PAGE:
A Silicon-based Coral-like Nanostructured Microfluidics to Isolate Rare Cells in Human Circulation: Validation by SK-BR-3 Cancer Cell Line and Its Utility in Circulating Fetal Nucleated Red Blood Cells

Circulating fetal cells (CFCs) in maternal blood are rare but have a strong potential to be the target for noninvasive prenatal diagnosis (NIPD). “Cell Reveal TM system” is a silicon-based microfluidic platform capable to capture rare cell populations in human circulation. The platform is recently optimized to enhance the capture efficiency and system automation. In this study, spiking tests of SK-BR-3 breast cancer cells were used for the evaluation of capture efficiency. Then, peripheral bloods from 14 pregnant women whose fetuses have evidenced non-maternal genomic markers (e.g., de novo pathogenic copy number changes) were tested for the capture of circulating fetal nucleated red blood cells (fnRBCs). Captured cells were subjected to fluorescent in situ hybridization (FISH) on chip or recovered by an automated cell picker for molecular genetic analyses. The capture rate for the spiking tests is estimated as 88.1%. For the prenatal study, 2–71 fnRBCs were successfully captured from 2 mL of maternal blood in all pregnant women. The captured fnRBCs were verified to be from fetal origin. Our results demonstrated that the Cell Reveal TM system has a high capture efficiency and can be used for fnRBC capture that is feasible for the genetic diagnosis of fetuses without invasive procedures.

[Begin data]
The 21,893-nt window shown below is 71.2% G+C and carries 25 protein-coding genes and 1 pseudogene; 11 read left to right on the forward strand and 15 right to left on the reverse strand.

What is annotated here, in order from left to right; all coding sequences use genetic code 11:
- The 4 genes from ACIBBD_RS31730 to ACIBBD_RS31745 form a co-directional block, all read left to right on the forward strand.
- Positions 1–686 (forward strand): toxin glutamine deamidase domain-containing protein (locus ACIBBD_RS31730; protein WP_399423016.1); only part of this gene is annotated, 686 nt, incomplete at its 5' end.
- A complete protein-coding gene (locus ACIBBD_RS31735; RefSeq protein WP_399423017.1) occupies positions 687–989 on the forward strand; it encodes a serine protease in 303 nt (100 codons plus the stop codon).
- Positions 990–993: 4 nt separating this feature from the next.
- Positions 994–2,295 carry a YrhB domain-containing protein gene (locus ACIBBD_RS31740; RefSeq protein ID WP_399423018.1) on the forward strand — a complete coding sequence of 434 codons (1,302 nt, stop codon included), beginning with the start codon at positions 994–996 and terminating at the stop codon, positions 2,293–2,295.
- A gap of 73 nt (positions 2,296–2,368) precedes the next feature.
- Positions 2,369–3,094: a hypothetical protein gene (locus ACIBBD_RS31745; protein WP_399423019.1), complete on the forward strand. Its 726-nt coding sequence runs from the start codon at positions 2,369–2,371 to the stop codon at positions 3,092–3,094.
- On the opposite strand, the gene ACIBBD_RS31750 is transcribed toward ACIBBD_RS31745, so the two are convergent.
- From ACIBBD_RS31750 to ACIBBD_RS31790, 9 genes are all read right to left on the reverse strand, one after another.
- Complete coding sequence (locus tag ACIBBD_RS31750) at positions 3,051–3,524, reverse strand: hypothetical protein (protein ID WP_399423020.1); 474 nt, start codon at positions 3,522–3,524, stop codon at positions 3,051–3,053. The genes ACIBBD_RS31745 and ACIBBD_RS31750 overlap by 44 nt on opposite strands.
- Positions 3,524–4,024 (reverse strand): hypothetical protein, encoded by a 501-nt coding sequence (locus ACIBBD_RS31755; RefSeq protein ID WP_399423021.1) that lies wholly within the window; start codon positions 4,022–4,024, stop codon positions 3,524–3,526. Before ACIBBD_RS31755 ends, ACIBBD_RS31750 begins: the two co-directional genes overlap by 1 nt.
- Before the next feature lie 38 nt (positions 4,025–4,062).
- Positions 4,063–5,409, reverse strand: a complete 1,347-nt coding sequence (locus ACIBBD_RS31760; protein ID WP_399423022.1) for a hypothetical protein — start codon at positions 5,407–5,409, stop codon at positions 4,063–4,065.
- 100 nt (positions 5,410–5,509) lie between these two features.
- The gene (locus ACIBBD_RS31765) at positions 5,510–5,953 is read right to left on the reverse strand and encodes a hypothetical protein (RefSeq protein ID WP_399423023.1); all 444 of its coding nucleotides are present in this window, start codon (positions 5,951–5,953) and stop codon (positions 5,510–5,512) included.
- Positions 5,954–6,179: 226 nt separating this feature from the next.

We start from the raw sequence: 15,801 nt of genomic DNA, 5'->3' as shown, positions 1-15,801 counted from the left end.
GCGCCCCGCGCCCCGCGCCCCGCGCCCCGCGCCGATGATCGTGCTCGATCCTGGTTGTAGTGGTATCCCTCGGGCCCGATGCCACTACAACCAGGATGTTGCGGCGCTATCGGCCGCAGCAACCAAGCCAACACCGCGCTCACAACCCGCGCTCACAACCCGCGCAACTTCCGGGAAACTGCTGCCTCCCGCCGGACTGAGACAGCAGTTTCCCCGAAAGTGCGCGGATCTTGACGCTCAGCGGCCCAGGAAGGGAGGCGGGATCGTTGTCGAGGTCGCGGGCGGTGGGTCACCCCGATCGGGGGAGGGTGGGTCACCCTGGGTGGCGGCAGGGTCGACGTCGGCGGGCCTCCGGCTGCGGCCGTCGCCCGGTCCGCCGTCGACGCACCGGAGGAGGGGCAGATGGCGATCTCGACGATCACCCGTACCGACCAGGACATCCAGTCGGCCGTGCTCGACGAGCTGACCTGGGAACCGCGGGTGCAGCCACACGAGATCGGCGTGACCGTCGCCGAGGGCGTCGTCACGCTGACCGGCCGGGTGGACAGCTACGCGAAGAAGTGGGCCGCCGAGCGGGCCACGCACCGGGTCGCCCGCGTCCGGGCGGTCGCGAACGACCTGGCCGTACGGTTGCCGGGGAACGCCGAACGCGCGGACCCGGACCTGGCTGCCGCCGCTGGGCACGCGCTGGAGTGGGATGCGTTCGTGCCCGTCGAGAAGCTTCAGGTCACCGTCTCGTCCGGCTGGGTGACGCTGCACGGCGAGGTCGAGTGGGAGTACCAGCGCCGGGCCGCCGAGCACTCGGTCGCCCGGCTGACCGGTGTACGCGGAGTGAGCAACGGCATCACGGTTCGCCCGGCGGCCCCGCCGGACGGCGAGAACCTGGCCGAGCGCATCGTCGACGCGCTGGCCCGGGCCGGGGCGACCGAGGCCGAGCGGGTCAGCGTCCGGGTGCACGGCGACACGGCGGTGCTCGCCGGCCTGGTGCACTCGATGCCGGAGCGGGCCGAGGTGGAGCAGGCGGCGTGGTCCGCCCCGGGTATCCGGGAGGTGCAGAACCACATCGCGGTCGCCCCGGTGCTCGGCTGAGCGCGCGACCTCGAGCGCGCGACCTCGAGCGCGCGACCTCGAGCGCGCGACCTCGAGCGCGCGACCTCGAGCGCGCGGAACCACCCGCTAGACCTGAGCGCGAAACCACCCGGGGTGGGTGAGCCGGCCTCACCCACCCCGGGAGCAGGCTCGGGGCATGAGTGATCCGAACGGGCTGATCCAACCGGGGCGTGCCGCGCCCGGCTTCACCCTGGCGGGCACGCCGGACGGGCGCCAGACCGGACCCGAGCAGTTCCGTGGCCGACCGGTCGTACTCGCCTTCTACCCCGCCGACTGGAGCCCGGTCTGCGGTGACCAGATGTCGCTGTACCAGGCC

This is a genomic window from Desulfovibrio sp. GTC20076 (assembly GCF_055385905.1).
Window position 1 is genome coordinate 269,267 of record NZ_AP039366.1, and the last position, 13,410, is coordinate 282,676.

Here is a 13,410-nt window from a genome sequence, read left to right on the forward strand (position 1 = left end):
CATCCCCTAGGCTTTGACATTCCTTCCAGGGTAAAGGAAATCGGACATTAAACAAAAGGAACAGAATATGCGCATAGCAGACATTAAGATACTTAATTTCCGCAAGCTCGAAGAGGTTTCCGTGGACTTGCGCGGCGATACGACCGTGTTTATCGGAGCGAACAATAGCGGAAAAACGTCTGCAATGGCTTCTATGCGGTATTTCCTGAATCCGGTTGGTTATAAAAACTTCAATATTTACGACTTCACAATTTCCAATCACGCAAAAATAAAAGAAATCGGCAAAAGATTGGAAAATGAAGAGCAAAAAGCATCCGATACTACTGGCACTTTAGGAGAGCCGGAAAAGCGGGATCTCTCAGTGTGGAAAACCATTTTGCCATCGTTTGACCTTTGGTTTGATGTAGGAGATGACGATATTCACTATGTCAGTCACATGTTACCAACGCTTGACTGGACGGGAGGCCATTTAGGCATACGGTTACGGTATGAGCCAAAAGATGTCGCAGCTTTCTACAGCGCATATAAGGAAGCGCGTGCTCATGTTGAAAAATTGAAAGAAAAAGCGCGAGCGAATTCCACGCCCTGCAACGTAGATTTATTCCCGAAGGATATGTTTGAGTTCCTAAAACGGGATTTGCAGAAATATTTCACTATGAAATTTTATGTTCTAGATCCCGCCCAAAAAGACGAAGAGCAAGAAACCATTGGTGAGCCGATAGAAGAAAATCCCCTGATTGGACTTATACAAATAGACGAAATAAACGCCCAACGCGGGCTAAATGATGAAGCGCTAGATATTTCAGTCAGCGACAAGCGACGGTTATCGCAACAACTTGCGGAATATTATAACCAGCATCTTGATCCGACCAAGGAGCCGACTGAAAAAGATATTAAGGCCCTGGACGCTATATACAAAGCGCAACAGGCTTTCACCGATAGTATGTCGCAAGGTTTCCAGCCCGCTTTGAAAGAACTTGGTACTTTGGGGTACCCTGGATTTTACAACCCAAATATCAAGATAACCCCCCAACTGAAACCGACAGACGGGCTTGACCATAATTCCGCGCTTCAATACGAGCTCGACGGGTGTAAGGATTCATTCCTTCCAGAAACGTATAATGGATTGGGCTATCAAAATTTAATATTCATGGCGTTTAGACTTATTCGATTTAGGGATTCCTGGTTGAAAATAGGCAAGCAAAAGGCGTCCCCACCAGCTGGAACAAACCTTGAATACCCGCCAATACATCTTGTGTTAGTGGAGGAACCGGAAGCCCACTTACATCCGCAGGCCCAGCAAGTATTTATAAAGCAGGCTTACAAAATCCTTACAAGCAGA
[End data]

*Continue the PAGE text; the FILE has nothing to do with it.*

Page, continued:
1. Introduction